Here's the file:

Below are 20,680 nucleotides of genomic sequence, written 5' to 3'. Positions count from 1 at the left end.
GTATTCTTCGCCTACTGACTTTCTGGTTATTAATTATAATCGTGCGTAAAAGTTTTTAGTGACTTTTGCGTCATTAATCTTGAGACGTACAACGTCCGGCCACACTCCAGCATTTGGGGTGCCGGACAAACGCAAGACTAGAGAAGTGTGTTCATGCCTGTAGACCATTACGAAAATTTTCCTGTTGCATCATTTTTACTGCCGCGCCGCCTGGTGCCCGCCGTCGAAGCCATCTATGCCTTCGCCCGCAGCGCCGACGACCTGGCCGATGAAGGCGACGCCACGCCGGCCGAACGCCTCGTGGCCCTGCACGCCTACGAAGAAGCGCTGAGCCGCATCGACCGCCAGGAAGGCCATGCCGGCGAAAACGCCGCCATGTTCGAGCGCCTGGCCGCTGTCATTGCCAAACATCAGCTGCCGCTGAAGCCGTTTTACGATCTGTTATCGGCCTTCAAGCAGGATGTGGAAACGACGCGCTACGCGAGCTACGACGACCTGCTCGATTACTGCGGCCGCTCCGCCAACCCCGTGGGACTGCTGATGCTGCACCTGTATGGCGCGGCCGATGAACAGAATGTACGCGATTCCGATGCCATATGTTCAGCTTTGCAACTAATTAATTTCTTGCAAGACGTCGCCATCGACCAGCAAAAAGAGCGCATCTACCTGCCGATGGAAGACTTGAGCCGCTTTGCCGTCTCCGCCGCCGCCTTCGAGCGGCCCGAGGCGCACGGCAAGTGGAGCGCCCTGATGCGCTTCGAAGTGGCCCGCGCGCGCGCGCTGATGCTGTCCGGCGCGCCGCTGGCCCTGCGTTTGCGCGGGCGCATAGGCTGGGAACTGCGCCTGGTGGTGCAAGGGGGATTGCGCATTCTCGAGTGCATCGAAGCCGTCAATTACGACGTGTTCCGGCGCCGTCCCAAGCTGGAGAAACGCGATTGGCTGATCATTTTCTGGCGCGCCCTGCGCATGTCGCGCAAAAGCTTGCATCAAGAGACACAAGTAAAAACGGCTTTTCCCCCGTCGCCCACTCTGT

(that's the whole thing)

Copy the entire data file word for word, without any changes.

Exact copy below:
Below are 20,680 nucleotides of genomic sequence, written 5' to 3'. Positions count from 1 at the left end.
GTATTCTTCGCCTACTGACTTTCTGGTTATTAATTATAATCGTGCGTAAAAGTTTTTAGTGACTTTTGCGTCATTAATCTTGAGACGTACAACGTCCGGCCACACTCCAGCATTTGGGGTGCCGGACAAACGCAAGACTAGAGAAGTGTGTTCATGCCTGTAGACCATTACGAAAATTTTCCTGTTGCATCATTTTTACTGCCGCGCCGCCTGGTGCCCGCCGTCGAAGCCATCTATGCCTTCGCCCGCAGCGCCGACGACCTGGCCGATGAAGGCGACGCCACGCCGGCCGAACGCCTCGTGGCCCTGCACGCCTACGAAGAAGCGCTGAGCCGCATCGACCGCCAGGAAGGCCATGCCGGCGAAAACGCCGCCATGTTCGAGCGCCTGGCCGCTGTCATTGCCAAACATCAGCTGCCGCTGAAGCCGTTTTACGATCTGTTATCGGCCTTCAAGCAGGATGTGGAAACGACGCGCTACGCGAGCTACGACGACCTGCTCGATTACTGCGGCCGCTCCGCCAACCCCGTGGGACTGCTGATGCTGCACCTGTATGGCGCGGCCGATGAACAGAATGTACGCGATTCCGATGCCATATGTTCAGCTTTGCAACTAATTAATTTCTTGCAAGACGTCGCCATCGACCAGCAAAAAGAGCGCATCTACCTGCCGATGGAAGACTTGAGCCGCTTTGCCGTCTCCGCCGCCGCCTTCGAGCGGCCCGAGGCGCACGGCAAGTGGAGCGCCCTGATGCGCTTCGAAGTGGCCCGCGCGCGCGCGCTGATGCTGTCCGGCGCGCCGCTGGCCCTGCGTTTGCGCGGGCGCATAGGCTGGGAACTGCGCCTGGTGGTGCAAGGGGGATTGCGCATTCTCGAGTGCATCGAAGCCGTCAATTACGACGTGTTCCGGCGCCGTCCCAAGCTGGAGAAACGCGATTGGCTGATCATTTTCTGGCGCGCCCTGCGCATGTCGCGCAAAAGCTTGCATCAAGAGACACAAGTAAAAACGGCTTTTCCCCCGTCGCCCACTCTGT